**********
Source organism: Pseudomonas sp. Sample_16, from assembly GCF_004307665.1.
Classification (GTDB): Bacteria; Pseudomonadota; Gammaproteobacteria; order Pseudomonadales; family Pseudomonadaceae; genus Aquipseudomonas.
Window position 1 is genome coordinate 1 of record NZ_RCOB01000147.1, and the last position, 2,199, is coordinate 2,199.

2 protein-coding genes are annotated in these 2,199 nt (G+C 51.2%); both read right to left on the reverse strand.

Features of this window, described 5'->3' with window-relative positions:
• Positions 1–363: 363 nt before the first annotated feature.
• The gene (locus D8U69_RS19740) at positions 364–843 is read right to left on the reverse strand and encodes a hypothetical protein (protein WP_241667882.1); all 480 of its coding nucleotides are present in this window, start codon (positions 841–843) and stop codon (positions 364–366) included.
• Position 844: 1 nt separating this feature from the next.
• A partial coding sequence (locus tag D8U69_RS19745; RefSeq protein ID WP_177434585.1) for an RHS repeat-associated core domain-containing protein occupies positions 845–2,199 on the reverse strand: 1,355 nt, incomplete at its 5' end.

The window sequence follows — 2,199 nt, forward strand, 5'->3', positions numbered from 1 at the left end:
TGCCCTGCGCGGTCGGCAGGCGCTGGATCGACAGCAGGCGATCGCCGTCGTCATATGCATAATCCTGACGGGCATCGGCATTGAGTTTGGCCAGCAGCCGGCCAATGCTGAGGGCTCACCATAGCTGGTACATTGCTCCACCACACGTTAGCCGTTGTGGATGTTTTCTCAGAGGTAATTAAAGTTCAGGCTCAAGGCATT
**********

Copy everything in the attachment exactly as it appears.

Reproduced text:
Source organism: Pseudomonas sp. Sample_16, from assembly GCF_004307665.1.
Classification (GTDB): Bacteria; Pseudomonadota; Gammaproteobacteria; order Pseudomonadales; family Pseudomonadaceae; genus Aquipseudomonas.
Window position 1 is genome coordinate 1 of record NZ_RCOB01000147.1, and the last position, 2,199, is coordinate 2,199.

2 protein-coding genes are annotated in these 2,199 nt (G+C 51.2%); both read right to left on the reverse strand.

Features of this window, described 5'->3' with window-relative positions:
• Positions 1–363: 363 nt before the first annotated feature.
• The gene (locus D8U69_RS19740) at positions 364–843 is read right to left on the reverse strand and encodes a hypothetical protein (protein WP_241667882.1); all 480 of its coding nucleotides are present in this window, start codon (positions 841–843) and stop codon (positions 364–366) included.
• Position 844: 1 nt separating this feature from the next.
• A partial coding sequence (locus tag D8U69_RS19745; RefSeq protein ID WP_177434585.1) for an RHS repeat-associated core domain-containing protein occupies positions 845–2,199 on the reverse strand: 1,355 nt, incomplete at its 5' end.

The window sequence follows — 2,199 nt, forward strand, 5'->3', positions numbered from 1 at the left end:
TGCCCTGCGCGGTCGGCAGGCGCTGGATCGACAGCAGGCGATCGCCGTCGTCATATGCATAATCCTGACGGGCATCGGCATTGAGTTTGGCCAGCAGCCGGCCAATGCTGAGGGCTCACCATAGCTGGTACATTGCTCCACCACACGTTAGCCGTTGTGGATGTTTTCTCAGAGGTAATTAAAGTTCAGGCTCAAGGCATT